Report by Alex Klaushofer.
My last blog reported on the curious absence of women among the pioneers of digital journalism – a regressive trend seen by some as symptomatic as an emerging form of e-patriarchy.
But hang on, isn’t the beauty of the digital age the new opportunities it opens up, the way it affords everyone, including those historically with the least access to the means of (print) production, to have a voice? In theory, the digital revolution should bring us a new era of protest and debate, in which old hierarchies can be challenged and more powerful, inclusive forms of campaigning created. At the very least, you get a few good feminist websites.
Let’s head over, virtually speaking, to one such. Run by a team of volunteers, The f-word started as a forum for reviews in 2001, becoming a collective blog several years later. Yet ten years on, the team is only just starting to think about a business model, and are finally putting together a funding committee to look at ways of bringing in revenue.
With the only revenue raised so far having come via an appeal on a blog for donations to cover the costs of a re-design, attempts at income generation have been ‘slow-going’, admits music review editor Holly Combe.
But looking back, she goes on, it would have been almost inimical to the spirit of the project to think in cold commercial terms.
‘A lot of women have come together to do something that’s almost anti-organisation, and anti-business model,’ she says. ‘Gradually they do more and more, and then they start to wonder how they’re going continue to do it, and earn a living.’
At the opposite end of the spectrum is a stellar example of a website run by and for women. With revenue of £3 million this year, Mumsnet can hardly be accused of not being business-like. And, with 1.7 million unique users a month, it uses its considerable influence to campaign on behalf of women, raising everything from the over-sexualisation of girls to the impact of night car parking charges on women.
Yet the path to success was hardly a clear, or even a thought-out one. For the first few years, according to co-founder Justine Roberts, the aim was simply to provide a forum for parents to exchange ideas and support each other. The site’s campaigning voice first emerged when an advert about Madeleine McCann advert caused an outcry among Mumsnet members. As time went on, politicans started to take notice of this vocal constituency, but it wasn’t until the ‘Mumsnet election’ of 2009 that the company finally decided to invest in some dedicated campaigning staff.
‘We didn’t start off with the intention that we would be a campaigning website,’ says Roberts. ‘We became large enough and attracted the interest of politicians. We thought it would be remiss of us not to use that access.’
Even more compellingly, she admits that the first business model she drew up in 1999, based on e-commerce, ‘wasn’t worth the paper it was written on’. But while its contemporaries over-invested in costly infrastructure, Mumsnet survived, thanks to a low-cost, slow-grow approach which enabled it to gradually build large numbers of engaged visitors. Running the site was effectively a voluntary job for years, with its founders relying on the family income earned by their partners. (Roberts is married to Guardian deputy editor Ian Katz.)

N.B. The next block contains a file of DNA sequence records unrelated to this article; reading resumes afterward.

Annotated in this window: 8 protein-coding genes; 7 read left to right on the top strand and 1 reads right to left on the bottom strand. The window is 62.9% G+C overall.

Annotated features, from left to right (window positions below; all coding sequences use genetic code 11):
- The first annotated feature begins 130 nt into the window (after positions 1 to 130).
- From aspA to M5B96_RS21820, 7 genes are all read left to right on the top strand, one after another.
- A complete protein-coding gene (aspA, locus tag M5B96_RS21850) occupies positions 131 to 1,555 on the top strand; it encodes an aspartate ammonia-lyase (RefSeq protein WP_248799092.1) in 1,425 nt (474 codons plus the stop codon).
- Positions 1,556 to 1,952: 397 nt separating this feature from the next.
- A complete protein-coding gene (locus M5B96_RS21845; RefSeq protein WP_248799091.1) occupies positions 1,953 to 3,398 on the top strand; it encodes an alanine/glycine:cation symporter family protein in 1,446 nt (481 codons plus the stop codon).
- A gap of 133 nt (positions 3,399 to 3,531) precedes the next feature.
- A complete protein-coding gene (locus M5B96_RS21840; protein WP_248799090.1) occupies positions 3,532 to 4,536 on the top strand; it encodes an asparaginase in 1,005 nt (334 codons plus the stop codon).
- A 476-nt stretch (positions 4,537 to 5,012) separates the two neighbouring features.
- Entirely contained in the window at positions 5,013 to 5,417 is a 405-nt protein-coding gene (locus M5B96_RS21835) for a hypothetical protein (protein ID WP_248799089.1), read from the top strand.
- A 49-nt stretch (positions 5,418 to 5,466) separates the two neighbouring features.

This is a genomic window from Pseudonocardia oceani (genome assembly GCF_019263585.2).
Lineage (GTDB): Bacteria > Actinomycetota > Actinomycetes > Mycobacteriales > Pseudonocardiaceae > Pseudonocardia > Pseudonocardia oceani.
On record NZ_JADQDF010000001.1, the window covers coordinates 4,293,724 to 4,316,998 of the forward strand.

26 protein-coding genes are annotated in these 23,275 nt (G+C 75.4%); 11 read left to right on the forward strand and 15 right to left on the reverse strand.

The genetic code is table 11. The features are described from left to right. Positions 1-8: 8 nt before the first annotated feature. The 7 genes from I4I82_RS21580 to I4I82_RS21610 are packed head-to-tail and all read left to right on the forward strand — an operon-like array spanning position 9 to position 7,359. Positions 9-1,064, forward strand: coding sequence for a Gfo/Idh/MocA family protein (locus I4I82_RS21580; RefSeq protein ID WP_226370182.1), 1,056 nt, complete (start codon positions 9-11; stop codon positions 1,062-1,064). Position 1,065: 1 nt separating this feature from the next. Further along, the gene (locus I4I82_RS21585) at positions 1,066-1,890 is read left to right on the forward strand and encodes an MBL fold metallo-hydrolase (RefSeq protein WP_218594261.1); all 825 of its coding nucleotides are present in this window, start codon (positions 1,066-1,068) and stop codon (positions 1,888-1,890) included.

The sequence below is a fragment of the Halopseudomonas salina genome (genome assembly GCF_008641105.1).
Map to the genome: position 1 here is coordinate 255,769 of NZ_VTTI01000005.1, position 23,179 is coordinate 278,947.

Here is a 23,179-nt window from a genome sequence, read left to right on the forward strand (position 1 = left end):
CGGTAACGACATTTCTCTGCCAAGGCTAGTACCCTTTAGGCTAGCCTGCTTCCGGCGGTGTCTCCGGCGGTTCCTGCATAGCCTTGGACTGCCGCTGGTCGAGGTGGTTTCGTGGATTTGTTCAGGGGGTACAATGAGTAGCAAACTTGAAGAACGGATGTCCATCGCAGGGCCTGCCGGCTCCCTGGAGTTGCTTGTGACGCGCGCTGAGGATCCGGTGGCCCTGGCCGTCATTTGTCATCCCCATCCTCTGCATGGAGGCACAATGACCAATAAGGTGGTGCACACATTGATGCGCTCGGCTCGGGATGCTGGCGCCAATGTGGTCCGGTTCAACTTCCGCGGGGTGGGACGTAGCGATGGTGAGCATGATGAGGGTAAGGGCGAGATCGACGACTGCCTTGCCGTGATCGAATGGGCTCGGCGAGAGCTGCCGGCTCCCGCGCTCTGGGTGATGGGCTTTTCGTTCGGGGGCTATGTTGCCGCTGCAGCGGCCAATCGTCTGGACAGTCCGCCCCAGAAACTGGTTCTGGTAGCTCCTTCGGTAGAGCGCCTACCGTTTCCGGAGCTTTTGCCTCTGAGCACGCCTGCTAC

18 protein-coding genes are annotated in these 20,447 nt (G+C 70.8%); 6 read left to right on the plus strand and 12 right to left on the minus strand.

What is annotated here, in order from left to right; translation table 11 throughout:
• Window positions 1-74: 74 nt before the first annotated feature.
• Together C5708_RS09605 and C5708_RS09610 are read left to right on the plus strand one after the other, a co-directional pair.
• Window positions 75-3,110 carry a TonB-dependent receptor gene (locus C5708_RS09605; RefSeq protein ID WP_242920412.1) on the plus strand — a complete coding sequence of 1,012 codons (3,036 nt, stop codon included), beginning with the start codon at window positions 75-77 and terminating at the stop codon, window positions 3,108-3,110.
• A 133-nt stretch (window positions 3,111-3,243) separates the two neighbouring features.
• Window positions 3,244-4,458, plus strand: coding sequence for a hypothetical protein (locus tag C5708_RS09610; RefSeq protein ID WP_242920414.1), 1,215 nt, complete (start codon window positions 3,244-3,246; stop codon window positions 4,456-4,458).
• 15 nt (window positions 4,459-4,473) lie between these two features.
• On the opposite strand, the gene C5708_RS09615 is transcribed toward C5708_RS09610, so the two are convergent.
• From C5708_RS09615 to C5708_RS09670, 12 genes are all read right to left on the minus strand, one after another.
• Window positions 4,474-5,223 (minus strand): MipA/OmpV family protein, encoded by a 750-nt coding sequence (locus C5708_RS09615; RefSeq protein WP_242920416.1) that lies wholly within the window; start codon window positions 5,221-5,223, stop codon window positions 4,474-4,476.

Yet – and here comes the paradox at the heart of the Mumsnet model – Roberts acknowledges that the site’s success depends on, well, its success. ‘Having a voice that people will listen to means that you have to have scale,’ she says. ‘The only way your voice will be effective is to have scale. You have to have a business model that works. It’s chicken and egg.’
The Mumsnet secret, it seems, boils down to a blend of hard graft, patience and something that its more idealistic counterparts lack – a canny willingness to identify and act on commercial opportunities. The site is now entirely sustained by advertising, to the point where even media folk wanting to access its membership are sent to a Worldpay page charging £30.
In July this year, the site launched the Bloggers Network, a scheme allowing contributers to take a share of revenue based on the number of page views their work generates. ‘It doesn’t feel right to take people’s work and publish it without sharing the potential revenue,’ says Roberts. ‘The Huffington Post model didn’t feel right for Mumsnet.’
But, the almost serendipitous success of Mumsnet aside, the problem of how to sustain campaigning websites remains. Courtney Martin, editor of
Feministing, a US blog started in 2004 and run entirely by women in other full time jobs, puts it starkly:
‘So I’m sitting here, mindful of my own legacy and very struck that what one might reasonable argue is the most robust, powerful medium for feminism today is being created in a truly unsustainable way,’ she writes in a post earlier this year. ‘I start to daydream about all of the amazing things we might be able to do if we actually had the funding, space, and time to do more than keep our heads above water.
‘I just can’t shake the feeling that one of the biggest mistakes my own generation is making is accepting the status quo of an unsupported blogosphere and losing the opportunity to make an even larger impact,’ she adds.